It can't! In fact, there is no Monoid instance for Integer.

Now, don't get me wrong--integers are a monoid under addition. They're also a monoid under multiplication, however, and Haskell has no way to know which to use, hence the newtype wrappers.

But... none of that is what's going on here. Moving on...

(My own attempt at the answer: The author a few paragraphs before this section describes how the Num type can be interpreted as a Monoid type in two different ways; by wrapping them into the Sum and Product type with (+) and (*) as the mappend functions and 0 and 1 as the mempty element, respectively. Is the type of "a" in (Tree a) somehow being inferred as belonging to the Sum type (the way Haskell variously interprets numerical values according to the context) or is it something else entirely? ]

Not a bad guess, but that sort of inference (finding the instance using Sum based on the arguments you gave) is beyond what Haskell can do for you.

There's two key points here--first of all, the Monoid constraint is only used for certain functions, not folds in general. In particular, foldl doesn't actually need a Monoid instance at all, because you provide both the binary operation and initial value for it to use.

The second point is what I suspect you're really after--how does it create a generic foldl that doesn't need a Monoid, when all you defined is foldMap, which does? To answer that, we can simply look at the default implementation of foldl:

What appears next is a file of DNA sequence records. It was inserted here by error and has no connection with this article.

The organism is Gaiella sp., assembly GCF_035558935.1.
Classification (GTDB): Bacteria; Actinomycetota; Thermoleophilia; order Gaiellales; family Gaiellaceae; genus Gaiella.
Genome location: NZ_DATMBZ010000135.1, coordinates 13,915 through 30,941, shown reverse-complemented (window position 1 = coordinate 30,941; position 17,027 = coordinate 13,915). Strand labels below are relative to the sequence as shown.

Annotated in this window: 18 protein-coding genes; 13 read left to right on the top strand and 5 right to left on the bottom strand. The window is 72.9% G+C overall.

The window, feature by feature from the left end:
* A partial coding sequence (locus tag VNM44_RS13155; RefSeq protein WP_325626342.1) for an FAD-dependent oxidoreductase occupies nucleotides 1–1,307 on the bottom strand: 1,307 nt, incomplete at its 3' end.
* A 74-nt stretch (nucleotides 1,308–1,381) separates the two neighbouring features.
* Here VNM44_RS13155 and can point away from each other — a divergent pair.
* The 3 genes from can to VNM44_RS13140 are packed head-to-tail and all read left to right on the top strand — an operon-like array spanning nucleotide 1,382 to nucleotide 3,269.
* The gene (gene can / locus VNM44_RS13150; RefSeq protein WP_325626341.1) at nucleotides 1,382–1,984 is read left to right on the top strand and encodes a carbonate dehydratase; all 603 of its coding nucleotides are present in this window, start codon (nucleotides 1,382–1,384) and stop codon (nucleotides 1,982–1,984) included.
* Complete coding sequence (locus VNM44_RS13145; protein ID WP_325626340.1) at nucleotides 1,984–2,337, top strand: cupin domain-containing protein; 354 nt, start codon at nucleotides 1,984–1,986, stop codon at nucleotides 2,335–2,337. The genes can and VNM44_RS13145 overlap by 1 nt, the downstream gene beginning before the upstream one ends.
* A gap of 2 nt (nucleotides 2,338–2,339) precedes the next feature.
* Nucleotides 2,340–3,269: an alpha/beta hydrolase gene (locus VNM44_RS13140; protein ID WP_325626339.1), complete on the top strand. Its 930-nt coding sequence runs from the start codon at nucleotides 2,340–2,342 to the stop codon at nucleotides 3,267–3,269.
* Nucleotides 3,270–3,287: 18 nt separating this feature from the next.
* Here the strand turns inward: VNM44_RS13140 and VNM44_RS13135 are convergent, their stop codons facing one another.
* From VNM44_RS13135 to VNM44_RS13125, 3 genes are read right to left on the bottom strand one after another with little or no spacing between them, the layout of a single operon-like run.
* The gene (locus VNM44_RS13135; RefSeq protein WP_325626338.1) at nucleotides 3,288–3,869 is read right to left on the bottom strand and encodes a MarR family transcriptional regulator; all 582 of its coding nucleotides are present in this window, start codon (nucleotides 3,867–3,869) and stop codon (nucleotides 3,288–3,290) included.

foldl :: (a -> b -> a) -> a -> t b -> a
foldl f z t = appEndo (getDual (foldMap (Dual . Endo . flip f) t)) z

Here, Endo is another newtype wrapper, specifically for functions a -> a giving the Monoid of composition, with id as the identity, while Dual is a wrapper that reverses the direction of a Monoid. So the Monoid it's actually using here is so it can glue uses of (+) together with function composition, then apply the result to the seed value.

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3  
Nice explanation. appEndo sounds like a Harry Potter incantation. –  Dan Burton Sep 8 '11 at 5:21
2  
@Dan Burton: Indeed. You're not the only person to remark on that, either. –  C. A. McCann Sep 8 '11 at 14:00